AC: I discuss this in my new book – it’s not exactly the “Tea Party” per se, but again that is a useful label and I get your point. I speak at a lot of Tea Parties, know a lot of them, and I think I am one. The vast majority of Tea Partiers want to win. We didn’t ask our candidates to mull about rape and abortion on the campaign trail. We want them talking about repealing Obamacare, protecting our second amendment rights and locking up the rapists, not giving them the vote, as Democrats would like to do. But there is an element on the right often mistaken for Tea Partiers, whom I would describe more as dilettantes for whom politics is a matter of acquiring a sense of belonging -- usually a liberal trait. They choose candidates not based on who is the best candidate for the race, but to, say, announce to the world something about themselves: “I am pure! I will not compromise my principles and vote for a pale pastel Republican!” That’s great, a Democrat won because you wouldn’t vote unless Christine O’Donnell was on the ballot. Of course, they’re not the only ones causing problems for the GOP. As I also describe in the book, we have the greedy consultants and ego-driven candidates who run for office just to get a TV show or increase their speaking fees. And we have the “establishment Republicans”-- again, an imperfect label -- pushing widely unpopular ideas on our candidates, such as amnesty.
KW: Harriet Pakula-Teweles asks: How does naming, blaming and shaming clear the air for a dialogue that leads to reconciliation, so government can work again as the people who elected their representatives can rightly expect?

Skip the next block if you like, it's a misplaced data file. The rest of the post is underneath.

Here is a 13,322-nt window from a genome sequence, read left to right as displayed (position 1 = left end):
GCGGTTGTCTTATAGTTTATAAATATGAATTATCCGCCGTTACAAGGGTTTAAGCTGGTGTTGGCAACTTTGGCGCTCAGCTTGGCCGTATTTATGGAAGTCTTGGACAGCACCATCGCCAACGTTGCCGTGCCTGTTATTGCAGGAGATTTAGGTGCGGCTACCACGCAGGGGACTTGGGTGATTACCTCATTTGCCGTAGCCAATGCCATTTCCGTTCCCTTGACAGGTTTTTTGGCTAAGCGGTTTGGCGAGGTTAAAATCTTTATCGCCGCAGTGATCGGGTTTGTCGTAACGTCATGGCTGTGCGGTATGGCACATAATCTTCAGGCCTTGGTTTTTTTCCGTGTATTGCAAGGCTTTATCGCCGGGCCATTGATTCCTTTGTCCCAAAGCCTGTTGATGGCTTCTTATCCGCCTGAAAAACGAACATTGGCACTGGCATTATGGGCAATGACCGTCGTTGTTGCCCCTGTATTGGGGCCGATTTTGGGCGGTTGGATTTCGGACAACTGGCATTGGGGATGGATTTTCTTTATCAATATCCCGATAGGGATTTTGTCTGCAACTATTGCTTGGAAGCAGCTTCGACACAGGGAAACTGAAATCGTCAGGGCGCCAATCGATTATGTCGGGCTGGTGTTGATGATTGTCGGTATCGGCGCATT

AC: I love that Harriet Pakula-Teweles has asked me a question about naming. Naturally, I do none of these things. I cut through the nonsense with the blinding light of truth. But you do make an important point that I think a lot of people don’t understand. What I and other commentators do is attempt to move the public opinion. We try to change minds. That is absolutely NOT what a candidate is supposed to do.
Leave the jaw-dropping statements to us. Take gun laws. I suspect it would have been madness for a Republican candidate to have supported concealed carry permits in, say, 1990. The public hadn’t been persuaded yet. After John Lott’s important book, More Guns, Less Crime, came out, public opinion changed dramatically. Now a majority of people support concealed carry laws. Public intellectuals move opinion, public officials try to reflect it.
KW: Larry Greenberg asks: Should women have suffrage in Presidential elections?
AC: Would that they did not! Sadly, Larry, that ship has sailed. The most we can hope for is strong marriages. Married women vote Republican; single women vote Democratic. That’s why liberals promote policies to break up families. Every social malady is a victory for the left. A couple gets divorced and liberals say, “Yay! Another Democratic voter!” A child is born out of wedlock and liberals say, “Yay! Another Democratic voter!” A person gets addicted to drugs and liberals say, “Yay! Another Democratic voter!”
KW: Kate Newell says: I wonder what created your initial distrust of liberals? I think we are mostly quite nice, intelligent people!
AC: I’m sure you are Kate, but in kindergarten a liberal told me I was “greedy” for wanting to keep my own lunch, stole it from me and then promised I could keep my lunch box if I liked it -- period! – but stole that too, and then she enlisted half the class to steal money from the other half, by assuring them lifetime jobs and cushy pensions. By the way, most people in the Tea Party are nice, but that hasn’t stopped liberals from hating them.
KW: Jeff Cohen asks: Is it really necessary to capitalize on the over the top villainizing of liberals? Doesn't that kind of behavior harm constructive dialogue
AC: Au contraire! It is the very essence of constructive dialogue!
KW: Keith Kremer says: With the government fractured among Democrats, moderate Republicans and the Tea Party, it appears that compromise is a foreign concept and there is little hope that anything will get done. With that said, aren’t you part of the problem with your hard line stances and abhorrence of the other side?
AC: No. I am the solution.
KW: Keith’s also wondering: Who’s the last Democrat for which you’ve cast your vote?
AC: In a high school mock election, I voted for Joe Lieberman for Senate from Connecticut.
KW: Gil Cretney asks: Do you really believe the hate message you make your living delivering?